You might think a project that, three years after it began, generated considerable public opposition to its details would have generated more than one Platteville Common Council No vote.
But all Ald. Ken Kilian said he wanted to do was to delay the vote, not vote against the Holiday Inn Express, new Platteville Public Library and remodeled Neighborhood Health Partners clinic coming to Platteville’s Library Block for $1.5 million or so of our tax dollars.
The issue is not whether Platteville needs a new library. (One can reasonably ask who lacked foresight when the current library was built to realize that expansion space might be necessary someday.) One could reasonably ask if Platteville needs a new library built right now with all the city’s other financial needs (new fire station and road work, to name two), and it’s certain it would not have been built without the opportunity this project presented.
People who have developed buildings and projects in this area have misgivings about this project. (And those who make statements that people oppose the project because it doesn’t “line other people’s pockets, frankly” aren’t helping, frankly.) Government shouldn’t be picking winners and losers, but building a 77-room hotel in a city that is not lacking for hotel capacity probably prevents any other hotel from being built, and, unless an existing hotel owner builds one, a convention center that Platteville needs. (Which probably needs an attached restaurant too, and none of Platteville’s existing hotels have attached restaurants, nor will the Holiday Inn Express.)
Common Council president Eileen Nickels called the project an example of public–private partnerships the city needs more of. Regardless of how you feel about public–private partnerships, public information about how public tax dollars are used in a public–private partnership is not something you’re going to get more of. There will be numerous closed-session meetings, and then aldermen will proclaim that it’s an excellent project, and we voters are supposed to take their word on that.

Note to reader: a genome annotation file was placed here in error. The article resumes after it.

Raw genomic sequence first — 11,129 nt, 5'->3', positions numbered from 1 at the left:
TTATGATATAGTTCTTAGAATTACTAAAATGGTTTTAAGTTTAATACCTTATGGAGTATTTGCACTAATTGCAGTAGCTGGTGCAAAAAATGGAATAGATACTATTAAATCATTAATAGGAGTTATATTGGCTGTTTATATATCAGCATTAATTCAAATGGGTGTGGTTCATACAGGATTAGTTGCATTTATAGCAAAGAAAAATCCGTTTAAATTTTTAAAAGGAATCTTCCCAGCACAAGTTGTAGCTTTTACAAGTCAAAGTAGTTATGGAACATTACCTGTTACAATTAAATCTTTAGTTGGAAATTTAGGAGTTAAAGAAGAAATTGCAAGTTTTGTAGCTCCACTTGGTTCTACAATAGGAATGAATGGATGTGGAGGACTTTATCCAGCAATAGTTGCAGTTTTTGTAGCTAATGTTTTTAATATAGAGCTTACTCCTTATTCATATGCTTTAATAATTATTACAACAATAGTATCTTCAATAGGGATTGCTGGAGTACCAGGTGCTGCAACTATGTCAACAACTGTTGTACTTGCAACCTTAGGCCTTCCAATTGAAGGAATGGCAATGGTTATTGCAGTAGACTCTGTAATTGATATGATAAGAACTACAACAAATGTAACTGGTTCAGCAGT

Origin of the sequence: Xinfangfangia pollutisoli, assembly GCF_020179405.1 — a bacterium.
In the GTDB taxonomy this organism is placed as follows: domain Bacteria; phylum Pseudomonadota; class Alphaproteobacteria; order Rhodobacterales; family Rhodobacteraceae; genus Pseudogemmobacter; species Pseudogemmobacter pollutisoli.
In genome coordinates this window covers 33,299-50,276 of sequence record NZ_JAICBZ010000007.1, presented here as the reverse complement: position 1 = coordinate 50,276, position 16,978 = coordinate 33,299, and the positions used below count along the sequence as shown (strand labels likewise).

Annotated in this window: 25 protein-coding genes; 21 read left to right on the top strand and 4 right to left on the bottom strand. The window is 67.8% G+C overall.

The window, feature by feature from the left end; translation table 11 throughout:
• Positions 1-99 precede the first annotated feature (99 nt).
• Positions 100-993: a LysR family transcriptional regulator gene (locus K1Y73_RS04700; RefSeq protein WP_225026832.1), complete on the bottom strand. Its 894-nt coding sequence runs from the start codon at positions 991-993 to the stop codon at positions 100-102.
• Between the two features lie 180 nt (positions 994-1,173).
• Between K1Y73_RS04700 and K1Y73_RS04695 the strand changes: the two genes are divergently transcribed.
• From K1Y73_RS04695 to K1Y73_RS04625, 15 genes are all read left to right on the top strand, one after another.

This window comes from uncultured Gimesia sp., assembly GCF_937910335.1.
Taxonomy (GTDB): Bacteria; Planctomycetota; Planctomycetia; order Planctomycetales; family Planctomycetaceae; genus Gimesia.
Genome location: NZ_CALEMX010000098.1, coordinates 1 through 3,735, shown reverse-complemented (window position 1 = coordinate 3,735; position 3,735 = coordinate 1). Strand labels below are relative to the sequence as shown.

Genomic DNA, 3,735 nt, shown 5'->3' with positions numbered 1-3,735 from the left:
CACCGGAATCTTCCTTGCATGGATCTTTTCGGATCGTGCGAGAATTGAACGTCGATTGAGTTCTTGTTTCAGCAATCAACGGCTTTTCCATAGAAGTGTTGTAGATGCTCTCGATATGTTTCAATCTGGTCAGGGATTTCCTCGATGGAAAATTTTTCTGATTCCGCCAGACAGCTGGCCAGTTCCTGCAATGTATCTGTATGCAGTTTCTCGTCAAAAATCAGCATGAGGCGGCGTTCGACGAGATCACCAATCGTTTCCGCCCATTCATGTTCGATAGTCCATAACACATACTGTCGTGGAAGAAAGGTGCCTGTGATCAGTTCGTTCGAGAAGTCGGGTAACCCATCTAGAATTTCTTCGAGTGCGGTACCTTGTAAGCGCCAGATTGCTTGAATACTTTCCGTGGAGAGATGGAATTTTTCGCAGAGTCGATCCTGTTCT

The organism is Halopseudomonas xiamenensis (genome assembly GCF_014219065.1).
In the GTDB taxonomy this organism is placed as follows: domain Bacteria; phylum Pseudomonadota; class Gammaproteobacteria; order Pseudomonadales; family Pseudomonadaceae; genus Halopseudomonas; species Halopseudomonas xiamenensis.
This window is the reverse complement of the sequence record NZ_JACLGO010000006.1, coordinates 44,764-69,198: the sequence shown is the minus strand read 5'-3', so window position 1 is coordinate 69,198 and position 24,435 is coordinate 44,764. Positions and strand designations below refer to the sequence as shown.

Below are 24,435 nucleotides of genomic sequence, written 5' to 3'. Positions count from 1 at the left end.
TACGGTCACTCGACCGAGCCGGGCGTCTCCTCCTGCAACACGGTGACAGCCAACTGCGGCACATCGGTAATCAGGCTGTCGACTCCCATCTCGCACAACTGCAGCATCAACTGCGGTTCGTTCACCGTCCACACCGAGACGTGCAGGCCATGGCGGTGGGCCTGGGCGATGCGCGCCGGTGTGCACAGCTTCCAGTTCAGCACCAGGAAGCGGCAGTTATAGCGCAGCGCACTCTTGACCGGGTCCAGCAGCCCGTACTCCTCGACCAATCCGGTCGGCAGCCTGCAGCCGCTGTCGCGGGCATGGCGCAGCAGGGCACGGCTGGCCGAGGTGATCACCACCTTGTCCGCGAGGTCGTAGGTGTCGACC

It would be nice if aldermen would be a little more considerate of the views of those with misgivings and not walk up to the line of condescension and patronizing in their public statements that you can read starting on page 1 of your favorite weekly newspaper. Such statements are why mistrust of government at every level is at an all-time high.
I lived in a city that tried a public–private partnership that turned out to be an unholy litigious mess. A group of investors came to Ripon, announced grand plans for a hotel and spa and 21st-century retail and occupational space where you could live and work, purchased several downtown buildings with taxpayer help, and, well … the renovated pizza parlor is quite nice. The rest is winding its way through the court system, with accusations, counterclaims, and profit only for attorneys. Blame is somewhat pointless, but suffice to say Ripon will never have another public–private partnership of any consequence.
This is also a demonstration that poor past policy has consequences. If District 3 Ald. Barb Daus is correct in saying that essentially no development took place in the city in the 1980s and 1990s, whose fault was that? The city cannot pay for a new fire station or renovations to the Municipal Building, nor can it get ahead of its crumbling streets, nor can it do other things the city would like to do not because tax rates are too low, but because the tax base is far too small for a city where 12,000 people live most of the year.
In the past year the city has given its EMS service, which operated essentially break-even, to Southwest Health because the city could not afford to build a new EMS garage. Now to get a new library that was supposed to be free, the city will spend $1.5 million in rent and give a developer a $2 million loan from a red TIF district to get back $2.685 million, but not until 2036. The guaranteed TIF increment won’t pay back the library lease, if my math is correct, until two to three years after the lease expires.
So what, you ask? The city will have to find the lease money from someplace, and thanks to state tax levy limits it’s probably not going to come from raising taxes. (Nor should it.) Take the rent of about $220,000 per year minus the guaranteed increment — $100,000 in 2017, and $155,000 per year from 2018 to 2024 — and you can see that the guaranteed increment is already gone, with a $120,000 city budget hole in 2017 and $65,000 holes until 2024. Whatever the city would like to do with that money, it can’t, unless tax revenues from the project exceed estimates.
We have to hope this works. We also have to hope that the city can find a buyer for the former Pioneer Ford properties who will make that project worth the taxpayer money that has also been and will be spent. If either project doesn’t work, guess who gets the mess?